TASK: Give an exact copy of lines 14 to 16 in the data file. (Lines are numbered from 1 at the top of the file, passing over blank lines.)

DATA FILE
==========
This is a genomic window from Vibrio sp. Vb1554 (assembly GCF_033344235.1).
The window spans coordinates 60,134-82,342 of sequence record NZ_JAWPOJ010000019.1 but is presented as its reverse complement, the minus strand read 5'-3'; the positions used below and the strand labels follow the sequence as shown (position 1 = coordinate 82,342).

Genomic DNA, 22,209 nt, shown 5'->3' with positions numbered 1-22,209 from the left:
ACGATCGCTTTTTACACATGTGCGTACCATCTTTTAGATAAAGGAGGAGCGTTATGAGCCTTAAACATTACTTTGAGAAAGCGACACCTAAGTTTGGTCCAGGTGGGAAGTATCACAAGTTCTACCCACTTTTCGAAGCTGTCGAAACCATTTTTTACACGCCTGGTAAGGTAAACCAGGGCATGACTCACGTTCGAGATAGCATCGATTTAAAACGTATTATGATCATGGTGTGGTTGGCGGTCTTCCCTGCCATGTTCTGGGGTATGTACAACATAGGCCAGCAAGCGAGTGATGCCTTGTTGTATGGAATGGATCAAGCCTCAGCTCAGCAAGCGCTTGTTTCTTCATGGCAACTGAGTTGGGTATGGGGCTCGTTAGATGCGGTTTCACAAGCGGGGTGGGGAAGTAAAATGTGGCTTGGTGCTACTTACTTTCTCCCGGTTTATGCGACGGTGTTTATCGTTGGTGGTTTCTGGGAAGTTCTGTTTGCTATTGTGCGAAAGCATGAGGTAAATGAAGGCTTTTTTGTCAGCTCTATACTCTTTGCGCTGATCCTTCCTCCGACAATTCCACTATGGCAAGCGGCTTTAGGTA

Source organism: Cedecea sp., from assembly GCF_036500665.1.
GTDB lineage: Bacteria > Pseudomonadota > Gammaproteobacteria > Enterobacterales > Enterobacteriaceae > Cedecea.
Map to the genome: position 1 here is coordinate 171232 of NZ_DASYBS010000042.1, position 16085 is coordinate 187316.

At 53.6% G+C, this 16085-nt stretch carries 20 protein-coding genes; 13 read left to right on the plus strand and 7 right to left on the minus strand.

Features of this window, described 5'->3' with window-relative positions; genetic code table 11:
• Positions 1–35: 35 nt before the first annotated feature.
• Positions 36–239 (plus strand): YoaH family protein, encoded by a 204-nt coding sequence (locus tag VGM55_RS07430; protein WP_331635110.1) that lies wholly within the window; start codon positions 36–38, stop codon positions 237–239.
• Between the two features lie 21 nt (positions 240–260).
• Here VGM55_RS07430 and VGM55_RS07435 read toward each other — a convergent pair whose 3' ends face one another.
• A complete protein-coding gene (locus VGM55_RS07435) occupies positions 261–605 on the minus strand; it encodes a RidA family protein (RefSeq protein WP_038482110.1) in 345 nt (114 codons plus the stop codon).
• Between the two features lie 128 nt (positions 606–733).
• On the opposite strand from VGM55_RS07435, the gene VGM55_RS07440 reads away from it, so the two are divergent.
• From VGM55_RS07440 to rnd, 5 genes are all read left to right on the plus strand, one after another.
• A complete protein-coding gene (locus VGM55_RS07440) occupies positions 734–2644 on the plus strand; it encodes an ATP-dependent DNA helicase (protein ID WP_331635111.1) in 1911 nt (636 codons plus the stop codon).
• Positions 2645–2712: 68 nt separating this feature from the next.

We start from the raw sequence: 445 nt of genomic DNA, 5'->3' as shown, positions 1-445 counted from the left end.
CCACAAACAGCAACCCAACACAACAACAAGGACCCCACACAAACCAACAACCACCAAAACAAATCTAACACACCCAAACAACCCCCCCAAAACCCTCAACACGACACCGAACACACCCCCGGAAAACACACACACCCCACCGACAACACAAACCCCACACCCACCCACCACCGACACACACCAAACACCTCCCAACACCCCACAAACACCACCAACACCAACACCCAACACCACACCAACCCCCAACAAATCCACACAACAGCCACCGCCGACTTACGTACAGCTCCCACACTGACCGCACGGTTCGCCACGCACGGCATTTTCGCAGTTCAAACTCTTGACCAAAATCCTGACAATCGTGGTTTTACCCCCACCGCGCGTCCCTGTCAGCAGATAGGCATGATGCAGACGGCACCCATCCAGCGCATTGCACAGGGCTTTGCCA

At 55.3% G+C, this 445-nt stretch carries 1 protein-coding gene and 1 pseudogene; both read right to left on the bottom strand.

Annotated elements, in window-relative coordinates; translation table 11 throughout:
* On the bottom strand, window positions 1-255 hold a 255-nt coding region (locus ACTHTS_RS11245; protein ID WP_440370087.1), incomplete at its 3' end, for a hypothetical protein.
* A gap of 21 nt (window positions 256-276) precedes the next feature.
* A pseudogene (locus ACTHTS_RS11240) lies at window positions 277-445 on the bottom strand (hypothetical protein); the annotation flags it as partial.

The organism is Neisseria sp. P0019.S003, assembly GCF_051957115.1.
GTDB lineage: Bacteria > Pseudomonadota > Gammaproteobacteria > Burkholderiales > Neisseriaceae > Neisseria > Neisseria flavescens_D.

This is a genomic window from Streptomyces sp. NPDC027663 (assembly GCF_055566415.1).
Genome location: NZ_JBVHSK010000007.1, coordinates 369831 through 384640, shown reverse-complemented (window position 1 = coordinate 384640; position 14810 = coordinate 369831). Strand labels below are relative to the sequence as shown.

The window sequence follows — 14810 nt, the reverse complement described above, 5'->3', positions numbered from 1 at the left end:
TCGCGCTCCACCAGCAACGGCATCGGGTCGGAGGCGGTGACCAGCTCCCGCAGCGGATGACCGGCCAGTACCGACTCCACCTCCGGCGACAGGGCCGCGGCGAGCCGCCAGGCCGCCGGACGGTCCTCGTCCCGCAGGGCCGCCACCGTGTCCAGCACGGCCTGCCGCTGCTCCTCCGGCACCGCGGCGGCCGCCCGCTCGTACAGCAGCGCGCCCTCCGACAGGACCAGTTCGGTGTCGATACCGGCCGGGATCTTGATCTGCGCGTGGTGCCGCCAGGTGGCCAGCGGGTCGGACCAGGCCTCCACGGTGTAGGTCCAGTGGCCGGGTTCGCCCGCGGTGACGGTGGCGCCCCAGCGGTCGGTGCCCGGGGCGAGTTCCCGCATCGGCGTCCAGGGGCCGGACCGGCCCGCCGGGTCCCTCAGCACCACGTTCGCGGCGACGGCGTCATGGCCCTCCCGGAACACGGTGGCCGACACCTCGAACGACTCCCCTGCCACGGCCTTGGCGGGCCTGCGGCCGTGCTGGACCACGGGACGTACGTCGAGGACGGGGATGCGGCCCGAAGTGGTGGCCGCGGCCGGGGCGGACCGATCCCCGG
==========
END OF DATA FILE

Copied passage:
• A complete protein-coding gene (locus VGM55_RS07435) occupies positions 261–605 on the minus strand; it encodes a RidA family protein (RefSeq protein WP_038482110.1) in 345 nt (114 codons plus the stop codon).
• Between the two features lie 128 nt (positions 606–733).
• On the opposite strand from VGM55_RS07435, the gene VGM55_RS07440 reads away from it, so the two are divergent.